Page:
3. Find an Effective Mix of Analytical Tools
The market for data mining, analysis, and visualization tools grows by the day. In theory, such an abundance of choices in analytical platforms should make it easy for organizations to assemble an ideal mix that makes gathering, interpreting, and transforming people data into actionable insights easy. However, such a dizzying variety often leaves many enterprises on the outside looking in as they procrastinate in decisions or, perhaps even worse, land on solutions that don’t sync well with one another and are fraught with inefficiencies.
Overcoming technology barriers and finding an effective mix of analytical tools is an essential step in implementing people analytics. To that point, recent research has shown that 44% of organizations recognize that inadequate investment in HR-oriented platforms has made people analytics more challenging to utilize sufficiently.
Likewise, 54% of surveyed enterprises state that unreliable, imprecise, and poorly organized data also add to their people analytics difficulties. Obviously, many enterprises are failing to identify that effective mix of analytical tools to fully leverage people analytics. A few simple tips can help organizations resolve those issues and quickly put people analytics to work in a far more beneficial manner.
- Experiment with different modern tools and take advantage of free trial periods to minimize the financial impact of your choices
- Start with an updated or newer version of an ERP platform with sufficient and adaptable HR modules that are scalable and readily communicate with the most useful analytical systems
- Look for comprehensive solutions from reputable vendors with good track records and excellent customer service that can address multiple needs like data mining and analysis within a single platform
- Place particular consideration towards the UI, choosing solutions that are user-friendly and don’t create another barrier to widespread adoption of people analytics in the enterprise due to a confusing interface and functions
4. Use Questions and Unknowns as a Guide
Every successful journey begins by knowing where you want to end up and then planning the best route. From an enterprise perspective, this notion is fulfilled by having a thorough understanding of goals as well as any deficiencies preventing an organization from reaching its maximum potential. For that reason, finding two or three central questions or unknowns responsible for primary pain points is a useful starting point for developing a stronger relationship with data and the insights it provides.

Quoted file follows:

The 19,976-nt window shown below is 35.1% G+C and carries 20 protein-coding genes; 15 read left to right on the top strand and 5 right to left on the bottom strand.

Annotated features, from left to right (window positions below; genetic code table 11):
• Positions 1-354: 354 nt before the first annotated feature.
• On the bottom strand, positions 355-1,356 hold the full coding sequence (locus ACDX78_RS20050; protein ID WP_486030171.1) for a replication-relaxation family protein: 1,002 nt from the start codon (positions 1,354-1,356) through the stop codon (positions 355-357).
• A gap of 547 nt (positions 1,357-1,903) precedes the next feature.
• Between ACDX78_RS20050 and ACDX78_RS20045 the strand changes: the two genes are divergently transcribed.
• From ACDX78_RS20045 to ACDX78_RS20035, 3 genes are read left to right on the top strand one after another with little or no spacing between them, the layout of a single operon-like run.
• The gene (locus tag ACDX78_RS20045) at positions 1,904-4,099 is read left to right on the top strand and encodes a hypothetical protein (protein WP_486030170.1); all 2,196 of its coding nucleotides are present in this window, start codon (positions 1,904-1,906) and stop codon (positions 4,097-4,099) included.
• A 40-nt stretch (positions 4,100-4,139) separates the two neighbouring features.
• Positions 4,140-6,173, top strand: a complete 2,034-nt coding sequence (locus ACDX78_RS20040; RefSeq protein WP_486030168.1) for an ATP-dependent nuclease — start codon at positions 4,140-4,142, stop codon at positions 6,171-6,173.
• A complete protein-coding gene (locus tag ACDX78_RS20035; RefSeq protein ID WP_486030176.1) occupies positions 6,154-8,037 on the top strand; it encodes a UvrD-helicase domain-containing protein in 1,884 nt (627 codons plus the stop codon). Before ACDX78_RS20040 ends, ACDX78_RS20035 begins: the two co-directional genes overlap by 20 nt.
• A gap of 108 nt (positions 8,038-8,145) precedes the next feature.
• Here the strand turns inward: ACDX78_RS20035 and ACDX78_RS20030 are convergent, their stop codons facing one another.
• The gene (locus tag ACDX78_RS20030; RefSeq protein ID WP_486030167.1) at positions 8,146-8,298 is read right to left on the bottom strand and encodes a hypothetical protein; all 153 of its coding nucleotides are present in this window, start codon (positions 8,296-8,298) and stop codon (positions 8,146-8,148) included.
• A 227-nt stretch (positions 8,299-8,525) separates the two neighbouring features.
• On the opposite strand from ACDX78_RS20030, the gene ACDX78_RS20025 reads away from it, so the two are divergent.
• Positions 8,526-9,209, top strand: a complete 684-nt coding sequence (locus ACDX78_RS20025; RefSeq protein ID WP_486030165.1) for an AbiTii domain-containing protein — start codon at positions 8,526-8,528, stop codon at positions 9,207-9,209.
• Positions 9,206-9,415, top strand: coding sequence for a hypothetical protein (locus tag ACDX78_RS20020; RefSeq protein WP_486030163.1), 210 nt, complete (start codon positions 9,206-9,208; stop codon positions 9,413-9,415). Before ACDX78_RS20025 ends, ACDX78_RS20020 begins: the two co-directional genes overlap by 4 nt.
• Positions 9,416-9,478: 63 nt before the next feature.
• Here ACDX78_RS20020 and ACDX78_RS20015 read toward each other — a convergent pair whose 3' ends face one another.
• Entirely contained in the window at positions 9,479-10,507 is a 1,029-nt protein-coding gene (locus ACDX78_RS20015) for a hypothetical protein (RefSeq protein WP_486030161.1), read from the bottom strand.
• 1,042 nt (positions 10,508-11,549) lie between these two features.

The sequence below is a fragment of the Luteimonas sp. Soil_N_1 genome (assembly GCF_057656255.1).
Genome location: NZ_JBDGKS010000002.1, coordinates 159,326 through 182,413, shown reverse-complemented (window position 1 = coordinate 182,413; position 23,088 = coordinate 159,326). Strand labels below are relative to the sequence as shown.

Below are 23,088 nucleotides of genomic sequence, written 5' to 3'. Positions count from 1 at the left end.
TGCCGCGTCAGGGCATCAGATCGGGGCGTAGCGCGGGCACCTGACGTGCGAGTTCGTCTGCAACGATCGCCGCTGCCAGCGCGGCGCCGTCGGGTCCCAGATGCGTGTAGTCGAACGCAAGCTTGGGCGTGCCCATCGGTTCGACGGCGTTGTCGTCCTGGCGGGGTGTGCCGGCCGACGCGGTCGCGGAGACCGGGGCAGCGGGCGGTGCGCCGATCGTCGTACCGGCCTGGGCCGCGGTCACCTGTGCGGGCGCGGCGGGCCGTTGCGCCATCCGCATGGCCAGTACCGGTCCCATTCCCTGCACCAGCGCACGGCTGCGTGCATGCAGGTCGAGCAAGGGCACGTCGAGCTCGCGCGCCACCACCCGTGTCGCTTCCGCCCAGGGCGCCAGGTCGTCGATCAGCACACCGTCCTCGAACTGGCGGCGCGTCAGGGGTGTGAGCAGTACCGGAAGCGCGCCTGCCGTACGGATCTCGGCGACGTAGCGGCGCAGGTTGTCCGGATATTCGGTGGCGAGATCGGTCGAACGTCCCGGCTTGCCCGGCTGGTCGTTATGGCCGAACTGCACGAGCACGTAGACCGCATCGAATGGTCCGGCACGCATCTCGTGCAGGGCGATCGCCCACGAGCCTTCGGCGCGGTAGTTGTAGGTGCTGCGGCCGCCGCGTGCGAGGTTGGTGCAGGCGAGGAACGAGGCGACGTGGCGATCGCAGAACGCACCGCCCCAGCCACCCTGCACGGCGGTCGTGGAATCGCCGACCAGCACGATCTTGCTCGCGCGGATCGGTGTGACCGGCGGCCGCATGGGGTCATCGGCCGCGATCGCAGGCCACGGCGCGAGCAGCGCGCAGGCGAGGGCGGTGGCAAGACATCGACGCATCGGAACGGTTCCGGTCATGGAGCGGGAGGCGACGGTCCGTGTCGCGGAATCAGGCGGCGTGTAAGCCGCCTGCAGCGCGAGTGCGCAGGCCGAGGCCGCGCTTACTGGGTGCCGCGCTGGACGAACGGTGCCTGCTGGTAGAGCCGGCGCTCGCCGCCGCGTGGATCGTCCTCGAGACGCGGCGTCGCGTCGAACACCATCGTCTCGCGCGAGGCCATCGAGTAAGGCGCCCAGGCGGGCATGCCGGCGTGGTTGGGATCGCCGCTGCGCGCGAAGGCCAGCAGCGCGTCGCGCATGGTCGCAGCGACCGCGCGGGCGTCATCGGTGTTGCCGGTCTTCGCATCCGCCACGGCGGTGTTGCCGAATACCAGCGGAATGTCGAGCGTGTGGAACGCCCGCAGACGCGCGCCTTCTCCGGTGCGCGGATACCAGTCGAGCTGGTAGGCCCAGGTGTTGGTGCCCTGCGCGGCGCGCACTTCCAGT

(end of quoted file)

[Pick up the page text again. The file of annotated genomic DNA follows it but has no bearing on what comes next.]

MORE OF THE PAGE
Once participants have identified these unknowns, the data required to reveal the drivers behind the pain points can be instrumental in developing ongoing processes that continually collect, interpret, and leverage vital data. From an HR and management perspective, some of those enlightening questions typically include:
- Does my workforce contain the talent needed to reach organizational goals?
- Which current employees have the highest ceilings?
- How much is attrition costing the organization?
- How is the employee experience and culture affecting individual and enterprise performance?
Depending on the specific weaknesses within any given culture, the very act of compiling and analyzing data needed to answer those questions on an ongoing basis can be an incredibly powerful driver of a robust people analytics strategy.
5. Efficient Research
As mentioned, organizations aren’t lacking for data in this hyperconnected, digitized world. The problem, of course, is that seemingly endless reams of information still don’t do an enterprise much good if it doesn't use targeted, insightful data as the focal point to research and strategy. For people analytics purposes, a good rule of thumb is to concentrate on data and processes that can add value to the organization in some way.
Look at organizational goals relative to the workforce, employee-based goals to obtain, and use KPIs and other quantitative tools to make certain all analytical efforts address areas that need to be monitored and improved to add value. Otherwise, it’s too easy to get caught up in an ocean of data and lose both focus and impact.
6. Transform the Data to Action
The best data tells a story. It fills in the blanks for the first and second acts of the narrative and, if interpreted correctly, provides a distinct direction for the final act. Put another way, assuming you’ve effectively gathered your people data by letting precise and immediate feedback chart your course, people analytics will reveal the most effective next steps in the process. Data that sits idly by and never gets transformed into action is just as useful as no data or insight at all. Aside from efficiency and productivity metrics, converting your data into actionable insight has other benefits as well, including: